For instance, Recent work by the Urban Institute calculates the amount of the transfer to an average retiree. An American man retiring in 2011 could expect to receive Medicare benefits worth $170,000 (in 2011 dollars). If he had worked from age 22 at the average U.S. wage each year, he would have paid Medicare taxes (plus interest) worth $60,000 (also in 2011 dollars). So the average male worker retiring in 2011 will receive benefits worth almost three times what he paid in.
Too, according, the Daniel Griswold of the CATO Institute, “Immigrants and his/her descendants pay more in taxes than they consume in government services in terms on net present value”…Low skilled immigrants do imposed cost on government, especially on state and local levels, but those costs are offset by broader benefits to the overall economy….Also, from 2000 to 2010 The top 10 states with the largest population of foreign-born population spent far less in public assistance per capita compared to the 10 states with slowest-growing foreign-born population—$36 vs. $166. While the typical immigrants is less-educated than the typical native-born, the children of immigrants are educationally upwards mobile. Their better-educated immigrant children earn more and pay more taxes, which helps to defray the cost of their immigrants parents in their retirement.
So undocumented parents pay not only pay ans estimated annual 7 $billion from which Child Tax Credit comes from but also immigrants communities are net overall benefits to states and local government.
Moreover, If Sen. Rubio is really concerned about the culture of corruption, how about trimming corporate welfare for oil companies and wealthy farmers. For example, we need to cut direct payments to farmers they are paid regardless of crop price or yield; a $5 billion a year in direct payment to farmers that is disbursed regardless of need. Also, subsidies have survived for years, along with tens of billions annually in other subsidies for farmers, because a powerful coalition of farm state lawmakers in both parties has protected them. Rep. Jeff Flake, R-Ariz., wrote the subsidy cut language. Farmers can now make as much as $750,000 annually and still receive subsidies. Also, The USDA’s budget authority for 2012 currently stands at $145 billion, up from $93 billion in 2008. Or about repealing $21 billion in tax subsidies for the top five oil companies over the next decade, legislation for which Rubio voted against. And according to Paul Ryan, taxpayers should not be funding support for a sector that is more than capable of thriving on its own.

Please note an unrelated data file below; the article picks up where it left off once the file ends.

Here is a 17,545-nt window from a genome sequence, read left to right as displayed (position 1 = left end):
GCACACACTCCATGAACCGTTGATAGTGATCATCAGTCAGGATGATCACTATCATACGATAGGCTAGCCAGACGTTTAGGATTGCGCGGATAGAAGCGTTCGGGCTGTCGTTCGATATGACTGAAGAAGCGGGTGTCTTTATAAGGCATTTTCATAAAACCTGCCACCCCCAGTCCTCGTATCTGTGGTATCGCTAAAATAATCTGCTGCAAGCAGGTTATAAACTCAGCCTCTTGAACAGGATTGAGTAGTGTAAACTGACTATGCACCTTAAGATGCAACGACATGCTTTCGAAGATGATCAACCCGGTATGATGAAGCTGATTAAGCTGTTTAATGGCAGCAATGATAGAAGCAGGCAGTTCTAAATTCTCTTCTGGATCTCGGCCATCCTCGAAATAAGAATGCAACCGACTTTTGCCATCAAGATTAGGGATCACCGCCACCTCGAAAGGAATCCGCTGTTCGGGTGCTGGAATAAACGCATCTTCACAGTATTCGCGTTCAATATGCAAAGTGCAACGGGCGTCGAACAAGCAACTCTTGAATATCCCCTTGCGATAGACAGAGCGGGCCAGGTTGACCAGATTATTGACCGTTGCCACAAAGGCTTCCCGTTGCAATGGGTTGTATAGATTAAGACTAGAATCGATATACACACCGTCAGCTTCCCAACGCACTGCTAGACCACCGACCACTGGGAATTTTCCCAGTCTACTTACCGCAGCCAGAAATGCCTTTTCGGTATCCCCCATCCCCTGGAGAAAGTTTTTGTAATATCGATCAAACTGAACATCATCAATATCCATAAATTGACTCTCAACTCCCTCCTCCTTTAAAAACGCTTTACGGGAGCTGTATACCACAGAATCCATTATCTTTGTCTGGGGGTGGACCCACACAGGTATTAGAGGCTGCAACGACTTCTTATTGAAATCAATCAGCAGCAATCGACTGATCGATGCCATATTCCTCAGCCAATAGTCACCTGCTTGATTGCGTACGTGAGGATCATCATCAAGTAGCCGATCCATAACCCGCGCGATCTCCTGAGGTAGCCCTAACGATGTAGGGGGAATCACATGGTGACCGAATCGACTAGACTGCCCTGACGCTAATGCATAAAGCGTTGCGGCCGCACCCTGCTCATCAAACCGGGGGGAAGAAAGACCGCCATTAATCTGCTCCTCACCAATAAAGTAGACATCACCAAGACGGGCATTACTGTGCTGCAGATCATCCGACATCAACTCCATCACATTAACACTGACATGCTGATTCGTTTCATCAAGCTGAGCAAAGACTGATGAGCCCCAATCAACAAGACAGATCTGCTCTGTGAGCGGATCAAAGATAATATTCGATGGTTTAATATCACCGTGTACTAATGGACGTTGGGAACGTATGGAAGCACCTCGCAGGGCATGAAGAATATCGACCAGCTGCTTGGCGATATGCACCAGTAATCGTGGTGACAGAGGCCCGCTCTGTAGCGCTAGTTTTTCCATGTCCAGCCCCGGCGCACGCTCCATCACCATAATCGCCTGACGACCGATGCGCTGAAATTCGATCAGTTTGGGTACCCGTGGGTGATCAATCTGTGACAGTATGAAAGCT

The article on the National Journal points out that the reason why Rubio is attaching the bill to the Child Tax Credit is to appeased “older Cubans” who accuse immigrant of draining the taxpayers. The bill would require immigrants to submit immigration papers along with their tax documentation in order to receive a child tax credit refund. Moreover, according to the University of Southern Florida professor, “The bill limiting illegal immigrants’ access to the child tax credits was a message to older Cubans and other conservatives who believe that illegal immigrants snub American laws and believe that they cost the government money. “
If this indeed is that case why Rubio is pushing with this bill, Rubio need to to pander to “older Cubans”, who presumes immigrant are a cost; this entire immigration/Child tax credit is façade to appealed to “older Cubans” and conservative groups that have accused Rubio of veering too far to the left on immigration. But it this also shows how detached “older Cubans” and seniors in Florida are from reality and the rest of the country because in reality it is their Medicare benefits—$549 of which $60 billion in entirely wasted Medicare fraud—what is bankrupting our nation, especially in Florida which is considered “ground-zero” for Medicare fraud. Moreover, more corporate welfare for oil companies and subsidiaries wealthy farmers are bigger form of fraud than a Child Tax Credit to hardworking undocumented parents.